IMF managing director Kristalina Georgieva is describing the situation as “a crisis like no other.”
“Never in the history of the IMF have we witnessed the world economy coming to a standstill,” she said. “We are now in recession, it is way worse than the global financial crisis and it is a crisis that requires all of us to come together."
Georgieva says 90 countries have already approached the institution for emergency financing. She is calling on countries to prioritize health expenditures and to make sure doctors, nurses and other health workers are paid. She adds that the world’s most fragile countries must be protected, noting that “$90 billion have flown out” and damaged emerging economies.
GENEVA — The head of the World Health Organization is decrying reports of an increase in domestic violence in some countries as many couples and families hole up at home to fight the coronavirus outbreak.
WHO Director-General Tedros Adhanom Ghebreyesus is warning the risk of “intimate partner violence” is likely to increase, and added: “There is no excuse for violence.”
Tedros says women in abusive relationships, and their children, are now more likely to be exposed to violence, pointing to extra stresses families face linked to job losses and other economic strains.
LOS ANGELES — Three members of California law enforcement have died of the coronavirus.
The Riverside County sheriff’s office says Friday that Deputy David Werksman died the day before. Riverside Deputy Terrell Young also died of the virus on Thursday. In Santa Rosa, police Detective Marylou Armer died Tuesday and was the first police officer or deputy to succumb to the virus in the state.
Hundreds of law enforcement personnel nationwide have tested positive for the virus.
WASHINGTON, D.C. — The District of Columbia is predicting that the wave of COVID-19 coronavirus infections will peak locally in late June and that 93,000 Washington residents will be infected by the end of the year. The death toll is expected to range from 220 all the way up to 1,000.
The current number of identified infections in Washington stands at 757, with 15 dead.

12:30 p.m. TORONTO — Canadian Prime Minister Justin Trudeau says it would be a mistake for the United States to block 3M from sending respirators to Canada.
3M said Friday the Trump administration has requested 3M cease exporting respirators that they currently manufacture in the U.S. to Canada and Latin America. The company says there are significant humanitarian implications of ceasing respirator supplies to health care workers in Canada and Latin America, where 3M is a critical supplier of respirators.
Trudeau noted the U.S. also receives essential medical supplies and personnel from Canada and says they are making that point to the Trump administration. He says that message is getting through.
The prime minister says he is confident that the close and deep relationship between Canada and the U.S. will hold strong and that will not have to see interruptions in supply chains in either direction.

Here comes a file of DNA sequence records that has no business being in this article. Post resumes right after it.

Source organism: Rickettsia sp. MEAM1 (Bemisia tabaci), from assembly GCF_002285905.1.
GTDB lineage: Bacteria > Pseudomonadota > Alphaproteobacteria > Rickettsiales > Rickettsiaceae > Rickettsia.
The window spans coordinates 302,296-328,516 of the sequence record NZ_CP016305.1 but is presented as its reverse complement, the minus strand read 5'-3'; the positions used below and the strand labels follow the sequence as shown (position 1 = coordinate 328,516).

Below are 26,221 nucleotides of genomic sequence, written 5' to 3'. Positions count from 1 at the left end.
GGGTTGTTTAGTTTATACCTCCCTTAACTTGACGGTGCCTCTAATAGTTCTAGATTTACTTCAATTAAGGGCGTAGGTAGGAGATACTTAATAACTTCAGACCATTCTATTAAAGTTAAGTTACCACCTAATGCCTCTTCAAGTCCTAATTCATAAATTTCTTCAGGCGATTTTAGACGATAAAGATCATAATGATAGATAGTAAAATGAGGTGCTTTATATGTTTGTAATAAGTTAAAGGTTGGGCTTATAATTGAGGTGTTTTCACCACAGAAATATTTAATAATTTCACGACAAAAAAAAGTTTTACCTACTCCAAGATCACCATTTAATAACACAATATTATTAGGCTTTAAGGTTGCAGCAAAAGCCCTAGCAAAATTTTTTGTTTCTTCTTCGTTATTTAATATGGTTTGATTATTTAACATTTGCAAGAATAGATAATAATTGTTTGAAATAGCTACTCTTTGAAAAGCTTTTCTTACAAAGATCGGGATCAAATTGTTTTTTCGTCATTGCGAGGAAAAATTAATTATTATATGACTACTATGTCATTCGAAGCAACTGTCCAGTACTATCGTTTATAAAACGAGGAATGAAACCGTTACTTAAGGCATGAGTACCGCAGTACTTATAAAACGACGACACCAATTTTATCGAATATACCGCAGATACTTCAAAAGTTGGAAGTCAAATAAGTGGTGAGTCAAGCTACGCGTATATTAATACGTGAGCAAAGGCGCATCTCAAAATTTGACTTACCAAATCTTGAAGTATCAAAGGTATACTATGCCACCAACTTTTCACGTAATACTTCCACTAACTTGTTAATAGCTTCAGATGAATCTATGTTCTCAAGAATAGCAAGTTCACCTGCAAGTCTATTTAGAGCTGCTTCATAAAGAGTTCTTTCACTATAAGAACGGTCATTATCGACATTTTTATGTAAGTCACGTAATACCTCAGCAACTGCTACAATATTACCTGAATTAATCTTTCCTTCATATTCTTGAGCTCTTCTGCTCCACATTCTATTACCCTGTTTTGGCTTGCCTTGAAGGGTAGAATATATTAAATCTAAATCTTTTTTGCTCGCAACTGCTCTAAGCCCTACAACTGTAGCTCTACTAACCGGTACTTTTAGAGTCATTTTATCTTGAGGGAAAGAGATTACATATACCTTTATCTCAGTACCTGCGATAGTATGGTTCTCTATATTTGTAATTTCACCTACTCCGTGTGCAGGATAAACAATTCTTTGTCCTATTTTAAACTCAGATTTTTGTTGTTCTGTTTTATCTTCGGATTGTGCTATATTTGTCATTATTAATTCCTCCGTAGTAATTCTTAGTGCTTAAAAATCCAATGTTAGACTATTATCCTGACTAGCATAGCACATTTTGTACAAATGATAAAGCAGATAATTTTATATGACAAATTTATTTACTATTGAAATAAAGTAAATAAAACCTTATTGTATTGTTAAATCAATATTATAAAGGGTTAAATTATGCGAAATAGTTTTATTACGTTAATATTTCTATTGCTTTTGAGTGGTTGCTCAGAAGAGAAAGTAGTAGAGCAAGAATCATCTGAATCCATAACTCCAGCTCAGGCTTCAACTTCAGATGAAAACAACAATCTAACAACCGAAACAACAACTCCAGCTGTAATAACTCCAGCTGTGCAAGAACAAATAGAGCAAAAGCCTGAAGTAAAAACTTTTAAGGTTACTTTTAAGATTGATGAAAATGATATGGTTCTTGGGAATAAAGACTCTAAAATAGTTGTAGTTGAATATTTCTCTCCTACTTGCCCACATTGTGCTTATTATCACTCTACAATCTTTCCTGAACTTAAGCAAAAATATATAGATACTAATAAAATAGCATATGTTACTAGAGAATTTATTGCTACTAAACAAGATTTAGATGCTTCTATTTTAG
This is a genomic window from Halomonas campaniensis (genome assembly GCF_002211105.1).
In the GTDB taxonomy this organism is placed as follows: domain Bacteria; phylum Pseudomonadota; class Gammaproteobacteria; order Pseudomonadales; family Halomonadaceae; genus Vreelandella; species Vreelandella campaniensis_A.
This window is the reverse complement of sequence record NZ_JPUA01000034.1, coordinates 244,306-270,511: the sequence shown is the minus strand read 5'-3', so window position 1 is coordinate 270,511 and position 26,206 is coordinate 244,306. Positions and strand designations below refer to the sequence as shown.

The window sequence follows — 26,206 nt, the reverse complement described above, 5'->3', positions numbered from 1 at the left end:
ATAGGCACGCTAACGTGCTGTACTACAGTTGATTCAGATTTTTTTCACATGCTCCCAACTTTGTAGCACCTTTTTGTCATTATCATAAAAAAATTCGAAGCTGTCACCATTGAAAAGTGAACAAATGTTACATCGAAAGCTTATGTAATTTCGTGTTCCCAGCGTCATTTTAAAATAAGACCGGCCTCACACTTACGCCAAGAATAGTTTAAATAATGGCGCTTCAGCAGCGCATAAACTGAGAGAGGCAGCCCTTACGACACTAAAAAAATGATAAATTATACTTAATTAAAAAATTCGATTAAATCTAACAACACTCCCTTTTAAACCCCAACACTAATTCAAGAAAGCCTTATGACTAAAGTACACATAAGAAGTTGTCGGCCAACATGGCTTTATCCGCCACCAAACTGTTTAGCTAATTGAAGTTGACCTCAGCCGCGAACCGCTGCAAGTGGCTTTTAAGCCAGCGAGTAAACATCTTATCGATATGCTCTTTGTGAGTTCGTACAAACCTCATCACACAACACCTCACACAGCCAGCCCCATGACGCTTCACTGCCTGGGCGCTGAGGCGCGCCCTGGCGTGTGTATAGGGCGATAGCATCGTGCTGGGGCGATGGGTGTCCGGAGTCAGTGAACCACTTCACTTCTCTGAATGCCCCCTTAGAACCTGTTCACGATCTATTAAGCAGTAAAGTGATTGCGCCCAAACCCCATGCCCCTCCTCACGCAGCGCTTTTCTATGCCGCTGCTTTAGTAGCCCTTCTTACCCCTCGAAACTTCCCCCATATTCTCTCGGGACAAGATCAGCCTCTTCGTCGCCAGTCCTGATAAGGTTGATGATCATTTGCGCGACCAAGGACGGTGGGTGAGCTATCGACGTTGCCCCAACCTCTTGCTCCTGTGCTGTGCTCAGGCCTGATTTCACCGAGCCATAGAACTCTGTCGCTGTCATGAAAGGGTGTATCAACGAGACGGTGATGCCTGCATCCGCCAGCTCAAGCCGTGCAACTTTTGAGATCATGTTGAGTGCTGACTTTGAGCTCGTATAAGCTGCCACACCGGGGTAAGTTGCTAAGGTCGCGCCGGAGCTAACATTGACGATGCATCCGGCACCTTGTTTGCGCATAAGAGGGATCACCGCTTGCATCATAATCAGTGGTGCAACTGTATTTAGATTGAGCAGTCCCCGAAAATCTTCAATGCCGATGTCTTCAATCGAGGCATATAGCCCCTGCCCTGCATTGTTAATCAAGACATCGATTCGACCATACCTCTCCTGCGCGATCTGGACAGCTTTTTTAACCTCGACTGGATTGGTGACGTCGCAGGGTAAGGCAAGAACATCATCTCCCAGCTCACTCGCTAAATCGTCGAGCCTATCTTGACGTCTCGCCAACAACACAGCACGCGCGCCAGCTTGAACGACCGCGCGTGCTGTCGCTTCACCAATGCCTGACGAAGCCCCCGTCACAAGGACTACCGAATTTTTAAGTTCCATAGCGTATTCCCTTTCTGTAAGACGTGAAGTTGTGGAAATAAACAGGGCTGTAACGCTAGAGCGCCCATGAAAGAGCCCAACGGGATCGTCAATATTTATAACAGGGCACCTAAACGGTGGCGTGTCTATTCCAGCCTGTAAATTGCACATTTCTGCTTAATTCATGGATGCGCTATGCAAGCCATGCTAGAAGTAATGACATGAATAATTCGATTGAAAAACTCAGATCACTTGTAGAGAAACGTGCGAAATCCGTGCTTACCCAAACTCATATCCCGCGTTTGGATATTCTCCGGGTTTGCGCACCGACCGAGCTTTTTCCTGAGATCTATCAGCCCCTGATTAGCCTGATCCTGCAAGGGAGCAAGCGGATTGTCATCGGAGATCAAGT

LONDON — A 13-year-old British boy who died from the new coronavirus has been buried at a ceremony his family was not able to attend.
Ismail Mohamed Abdulwahab died Monday at London’s King’s College Hospital. He is the youngest known victim of the pandemic in Britain.
He was interred Friday in a Muslim burial ground in Chislehurst, south London. Mourners wearing face masks stood apart from one another to observe social distancing rules as the boy’s coffin was lowered into the ground by four people wearing in protective body suits and face masks.
None of Ismail’s immediate family could attend because they are in isolation after two of his six siblings developed symptoms of the virus.
Family friend Mark Stephenson said Ismail’s younger brother and older sister have developed mild symptoms including a fever and loss of taste.
He said Ismail’s family was “devastated” at not being able to attend the funeral but had been “very moved by the warmth and very positive messages of support from people” after his death.
WASHINGTON -- A senior U.S. general says the military has now flown 3.5 million swabs used to test for the coronavirus from Italy to Memphis, Tennessee.
Lt. Gen. Jon Thomas is deputy commander of the U.S. military’s Air Mobility Command. He says a shipment arrived Thursday night and another one is scheduled to arrive Friday with 500,000 more swabs for national distribution.
He says there will be another shipment next week.
Thomas also says the military is preparing for the possibility that it will be needed to transport infected patients. He says there have been no requests for transport yet.
Medical professionals from the U.S. Air Force School of Aerospace Medicine are training medics at Joint Base Charleston on the use of an isolation system that can be used on aircraft to transport infected patients.
The system is a containment unit that would protect aircrew and other medical personnel while also allowing them to provide care during the flight.

12 p.m. There are still no cases of COVID-19 in Jefferson County, according to the Pennsylvania Department of Health’s daily update. Clearfield County went up to five cases and Indiana to seven. Armstrong County now has 11 cases. Clarion and Forest counties held steady at four and one cases respectively. There are now 8,420 confirmed cases in Pennsylvania.